Secret of the Sao Statue

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JWOODMAN
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Joined: Wed Oct 23, 2019 4:20 pm

Secret of the Sao Statue

Post by JWOODMAN » Thu Oct 24, 2019 5:44 pm

The carved wooden figure stands approximately 40cms in height and is inlaid with mother of pearl across the arms, head and legs. It is the unassuming image of man sitting with his elbows resting on his knees with big eyes and a cheeky smile.

‘Do you have any idea what that is?’ My father obsessed over that sculpture for as long as I could remember and here was some old black removals guy about to tell me of its origins.

My father was a vicious, mean sonofabitch. A hopeless alcoholic who’s anger would regularly descend into violent rages towards both me and my mother, whom I loved dearly. The police and social services were frequent visitors to our little-two-up-two-down but my mother would never press charges, no matter how bad the beatings got!

I would hide away in my room while I heard my mum screaming for him to stop. When I left home at 18 I would ask her why she stayed with a man who was so terrible to her. She said he wasn’t always that man, that in fact he had once been kind and loving but one day that all changed.

My Father was a prospector for an oil company which sent him all over Africa and the Middle East. On one of his home visits my mother noticed how unsettled he had become, anxious and scared even, which she reports was totally out of character. He was an affable guy, well liked with no money troubles.

My mother said I was about three when his drinking started, which is why I don’t remember the nice man he was, only the monster he came to be. Around this time my father had volunteered for a position overseeing the development of a new oil refinery in Cameroon, which brought with it accolades and wealth but ended being a massive failure.

The next fifteen years were hell for me and my mother as we both dreaded my father’s infrequent visits home when we would live under a cloud of fear. If he wasn’t slapping me or my mum about, swearing at us or vomiting up neat vodka he was staring at this statue that he carried in his luggage. The same one that sat on the mantelpiece of our small family home now.

The house was a state. My father hadn’t worked in years and my mother passed away after going into a home some time back due to the early onset of dementia. My father couldn’t look after her. Dad was found dead when a neighbor complaining of the smell called the police and found him sitting in his armchair in the front room staring into thin air.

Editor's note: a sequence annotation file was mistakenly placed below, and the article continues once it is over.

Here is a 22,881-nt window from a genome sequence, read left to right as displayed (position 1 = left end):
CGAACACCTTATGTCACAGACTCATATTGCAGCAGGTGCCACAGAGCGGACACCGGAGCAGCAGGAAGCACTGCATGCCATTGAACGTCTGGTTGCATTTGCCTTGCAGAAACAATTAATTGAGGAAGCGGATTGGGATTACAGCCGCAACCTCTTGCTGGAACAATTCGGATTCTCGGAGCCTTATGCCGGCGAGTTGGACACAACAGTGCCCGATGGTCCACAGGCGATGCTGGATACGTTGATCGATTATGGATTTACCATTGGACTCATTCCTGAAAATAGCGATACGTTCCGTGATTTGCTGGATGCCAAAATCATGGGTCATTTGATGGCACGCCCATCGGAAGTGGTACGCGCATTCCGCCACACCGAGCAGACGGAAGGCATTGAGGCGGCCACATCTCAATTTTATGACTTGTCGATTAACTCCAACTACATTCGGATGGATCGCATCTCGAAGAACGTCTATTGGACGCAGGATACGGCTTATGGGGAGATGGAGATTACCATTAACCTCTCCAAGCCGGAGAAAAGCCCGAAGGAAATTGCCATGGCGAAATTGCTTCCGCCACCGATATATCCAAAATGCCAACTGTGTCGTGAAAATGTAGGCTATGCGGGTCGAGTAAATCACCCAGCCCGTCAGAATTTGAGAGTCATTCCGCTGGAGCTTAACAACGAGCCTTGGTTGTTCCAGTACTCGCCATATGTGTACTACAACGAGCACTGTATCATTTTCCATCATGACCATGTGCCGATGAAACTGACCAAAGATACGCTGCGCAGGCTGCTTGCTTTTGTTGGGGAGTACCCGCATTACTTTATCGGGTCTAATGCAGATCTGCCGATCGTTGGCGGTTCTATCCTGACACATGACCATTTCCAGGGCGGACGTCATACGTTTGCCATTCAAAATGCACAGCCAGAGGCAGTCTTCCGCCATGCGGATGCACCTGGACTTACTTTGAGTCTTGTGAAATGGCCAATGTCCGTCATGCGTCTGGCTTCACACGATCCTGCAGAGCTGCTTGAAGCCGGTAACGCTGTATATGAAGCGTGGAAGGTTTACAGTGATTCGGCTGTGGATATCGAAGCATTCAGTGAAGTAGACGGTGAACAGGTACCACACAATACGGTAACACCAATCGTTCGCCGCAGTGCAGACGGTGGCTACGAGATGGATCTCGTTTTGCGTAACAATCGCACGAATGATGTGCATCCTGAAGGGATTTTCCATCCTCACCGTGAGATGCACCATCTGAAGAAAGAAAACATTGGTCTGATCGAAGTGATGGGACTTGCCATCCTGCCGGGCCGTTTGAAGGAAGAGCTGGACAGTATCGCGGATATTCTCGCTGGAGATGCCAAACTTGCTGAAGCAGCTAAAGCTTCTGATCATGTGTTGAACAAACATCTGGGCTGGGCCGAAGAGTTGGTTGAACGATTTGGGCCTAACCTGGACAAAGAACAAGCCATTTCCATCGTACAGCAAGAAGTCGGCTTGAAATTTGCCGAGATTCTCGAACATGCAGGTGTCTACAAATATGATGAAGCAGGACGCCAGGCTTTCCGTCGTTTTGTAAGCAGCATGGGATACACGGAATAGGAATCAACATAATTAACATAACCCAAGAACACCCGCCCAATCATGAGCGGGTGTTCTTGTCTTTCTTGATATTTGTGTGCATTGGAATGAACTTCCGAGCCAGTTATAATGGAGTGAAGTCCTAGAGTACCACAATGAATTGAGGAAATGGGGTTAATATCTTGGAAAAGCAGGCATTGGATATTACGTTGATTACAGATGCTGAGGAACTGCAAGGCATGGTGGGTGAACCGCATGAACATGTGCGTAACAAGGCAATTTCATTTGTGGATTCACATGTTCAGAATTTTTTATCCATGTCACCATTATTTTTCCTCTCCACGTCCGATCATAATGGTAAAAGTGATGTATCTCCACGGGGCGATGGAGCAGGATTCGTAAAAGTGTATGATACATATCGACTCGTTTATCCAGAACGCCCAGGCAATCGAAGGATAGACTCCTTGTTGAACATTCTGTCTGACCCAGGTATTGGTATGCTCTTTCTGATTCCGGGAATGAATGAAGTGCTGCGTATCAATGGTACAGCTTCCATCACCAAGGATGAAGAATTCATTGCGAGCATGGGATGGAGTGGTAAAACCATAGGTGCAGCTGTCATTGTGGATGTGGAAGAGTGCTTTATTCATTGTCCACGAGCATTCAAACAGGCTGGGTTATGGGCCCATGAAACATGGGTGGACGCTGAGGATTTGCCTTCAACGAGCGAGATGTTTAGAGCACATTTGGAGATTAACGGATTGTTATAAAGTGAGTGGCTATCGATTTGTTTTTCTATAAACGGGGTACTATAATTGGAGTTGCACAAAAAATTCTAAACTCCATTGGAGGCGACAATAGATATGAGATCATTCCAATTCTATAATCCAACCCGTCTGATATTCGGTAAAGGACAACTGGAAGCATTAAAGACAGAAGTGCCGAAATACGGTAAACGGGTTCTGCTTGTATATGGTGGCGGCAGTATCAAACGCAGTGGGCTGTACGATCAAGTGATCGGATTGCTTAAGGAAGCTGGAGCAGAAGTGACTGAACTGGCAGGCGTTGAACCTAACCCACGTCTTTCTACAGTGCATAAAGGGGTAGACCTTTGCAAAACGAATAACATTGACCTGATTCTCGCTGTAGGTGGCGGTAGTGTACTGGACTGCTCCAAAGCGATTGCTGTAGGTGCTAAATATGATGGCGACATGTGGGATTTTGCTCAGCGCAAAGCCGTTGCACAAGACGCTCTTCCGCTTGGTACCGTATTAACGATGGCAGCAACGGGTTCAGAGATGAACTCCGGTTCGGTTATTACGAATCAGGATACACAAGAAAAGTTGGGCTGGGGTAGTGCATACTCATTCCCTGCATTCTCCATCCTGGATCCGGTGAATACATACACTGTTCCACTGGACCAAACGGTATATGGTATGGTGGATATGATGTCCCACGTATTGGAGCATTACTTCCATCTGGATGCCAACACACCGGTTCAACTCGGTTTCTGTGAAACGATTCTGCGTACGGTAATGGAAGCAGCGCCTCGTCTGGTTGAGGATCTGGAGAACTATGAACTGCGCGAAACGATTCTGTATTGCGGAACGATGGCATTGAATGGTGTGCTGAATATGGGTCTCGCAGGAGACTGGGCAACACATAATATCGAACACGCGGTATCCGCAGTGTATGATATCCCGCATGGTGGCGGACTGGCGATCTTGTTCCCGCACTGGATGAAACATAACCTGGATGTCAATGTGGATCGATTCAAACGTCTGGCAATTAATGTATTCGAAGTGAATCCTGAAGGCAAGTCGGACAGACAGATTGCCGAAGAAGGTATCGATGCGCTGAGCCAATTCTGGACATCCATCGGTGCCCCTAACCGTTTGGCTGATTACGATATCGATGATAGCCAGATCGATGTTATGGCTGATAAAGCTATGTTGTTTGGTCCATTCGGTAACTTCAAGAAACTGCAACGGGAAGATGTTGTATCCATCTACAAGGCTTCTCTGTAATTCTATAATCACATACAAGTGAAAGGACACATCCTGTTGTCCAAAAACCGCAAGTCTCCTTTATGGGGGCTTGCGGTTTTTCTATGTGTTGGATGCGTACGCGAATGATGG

‘So what is it?’. I asked the removals man. ‘I grew up in Cameroon before coming here to England and my grandparents would tell us stories about the ancient Sao civilization, more specifically fairy tales that would keep us children in check’. I nodded my understanding and he continued. ‘As a punishment for terrible sins the Sao civilization would cast a spell over the accused which would imprison their soul within an inanimate object, namely a statue’.

‘The Sao people believed these souls could be used as slaves to do their bidding. Given as presents the Sao word carve the name of the recipient into the base of the statue and offer the prisoner life again in return for following specific requests. So, you not only had to be a good boy, but you were taught never to accept presents from strangers’.

‘So you’re saying there’s the soul of an ancient man who’s committed terrible wrongs inside that statue’.

‘No. I am afraid not. Once the work has been completed the host soul becomes the new prisoner’. I jumped across the room and snatched up the statue from the mantelpiece flipping it over in my hands to stare at the base in disbelief.

On the base of the statue were scores hundreds of years old, but the carving that stood proudest was my father’s name in capital letters.



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